Taxonomy is a practice and science concerned with classification or categorization. Typically, there are two parts to it: the development of an underlying scheme of classes (a taxonomy) and the allocation of things to the classes (classification).

Generalized scheme of taxonomy

Originally, taxonomy referred only to the classification of organisms on the basis of shared characteristics. Today it also has a more general sense. It may refer to the classification of things or concepts, as well as to the principles underlying such work. Thus a taxonomy can be used to organize species, documents, videos or anything else.

A taxonomy organizes taxonomic units known as "taxa" (singular "taxon")." Many are hierarchies.

One function of a taxonomy is to help users more easily find what they are searching for. This may be effected in ways that include a library classification system and a search engine taxonomy.



The word was coined in 1813 by the Swiss botanist A. P. de Candolle and is irregularly compounded from the Greek τάξις, taxis 'order' and νόμος, nomos 'law', connected by the French form -o-; the regular form would be taxinomy, as used in the Greek reborrowing ταξινομία.[1][2]



Wikipedia categories form a taxonomy,[3] which can be extracted by automatic means.[4] As of 2009, it has been shown that a manually-constructed taxonomy, such as that of computational lexicons like WordNet, can be used to improve and restructure the Wikipedia category taxonomy.[5]

In a broader sense, taxonomy also applies to relationship schemes other than parent-child hierarchies, such as network structures. Taxonomies may then include a single child with multi-parents, for example, "Car" might appear with both parents "Vehicle" and "Steel Mechanisms"; to some however, this merely means that 'car' is a part of several different taxonomies.[6] A taxonomy might also simply be organization of kinds of things into groups, or an alphabetical list; here, however, the term vocabulary is more appropriate. In current usage within knowledge management, taxonomies are considered narrower than ontologies since ontologies apply a larger variety of relation types.[7]

Mathematically, a hierarchical taxonomy is a tree structure of classifications for a given set of objects. It is also named containment hierarchy. At the top of this structure is a single classification, the root node, that applies to all objects. Nodes below this root are more specific classifications that apply to subsets of the total set of classified objects. The progress of reasoning proceeds from the general to the more specific.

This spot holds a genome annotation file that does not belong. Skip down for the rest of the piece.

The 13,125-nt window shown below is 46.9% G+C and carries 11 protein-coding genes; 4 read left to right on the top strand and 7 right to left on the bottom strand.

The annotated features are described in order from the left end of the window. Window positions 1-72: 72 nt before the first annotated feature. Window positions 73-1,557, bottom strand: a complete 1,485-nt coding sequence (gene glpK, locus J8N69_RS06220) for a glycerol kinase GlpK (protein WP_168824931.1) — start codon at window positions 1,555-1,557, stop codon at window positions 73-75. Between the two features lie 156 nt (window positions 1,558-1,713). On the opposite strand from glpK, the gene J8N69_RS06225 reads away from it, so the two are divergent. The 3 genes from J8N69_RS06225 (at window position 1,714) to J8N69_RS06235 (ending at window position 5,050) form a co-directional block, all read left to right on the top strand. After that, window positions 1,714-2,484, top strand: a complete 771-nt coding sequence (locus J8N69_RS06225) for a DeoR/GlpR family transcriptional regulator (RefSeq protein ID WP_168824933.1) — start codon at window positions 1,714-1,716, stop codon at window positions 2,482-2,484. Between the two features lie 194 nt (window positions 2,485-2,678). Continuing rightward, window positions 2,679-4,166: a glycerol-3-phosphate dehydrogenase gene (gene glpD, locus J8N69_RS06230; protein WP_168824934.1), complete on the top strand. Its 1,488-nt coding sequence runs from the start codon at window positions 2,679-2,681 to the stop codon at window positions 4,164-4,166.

By contrast, in the context of legal terminology, an open-ended contextual taxonomy is employed—a taxonomy holding only with respect to a specific context. In scenarios taken from the legal domain, a formal account of the open-texture of legal terms is modeled, which suggests varying notions of the "core" and "penumbra" of the meanings of a concept. The progress of reasoning proceeds from the specific to the more general.[8]



Anthropologists have observed that taxonomies are generally embedded in local cultural and social systems, and serve various social functions. Perhaps the most well-known and influential study of folk taxonomies is Émile Durkheim's The Elementary Forms of Religious Life. A more recent treatment of folk taxonomies (including the results of several decades of empirical research) and the discussion of their relation to the scientific taxonomy can be found in Scott Atran's Cognitive Foundations of Natural History. Folk taxonomies of organisms have been found in large part to agree with scientific classification, at least for the larger and more obvious species, which means that it is not the case that folk taxonomies are based purely on utilitarian characteristics.[9]

In the seventeenth century the German mathematician and philosopher Gottfried Leibniz, following the work of the thirteenth-century Majorcan philosopher Ramon Llull on his Ars generalis ultima, a system for procedurally generating concepts by combining a fixed set of ideas, sought to develop an alphabet of human thought. Leibniz intended his characteristica universalis to be an "algebra" capable of expressing all conceptual thought. The concept of creating such a "universal language" was frequently examined in the 17th century, also notably by the English philosopher John Wilkins in his work An Essay towards a Real Character and a Philosophical Language (1668), from which the classification scheme in Roget's Thesaurus ultimately derives.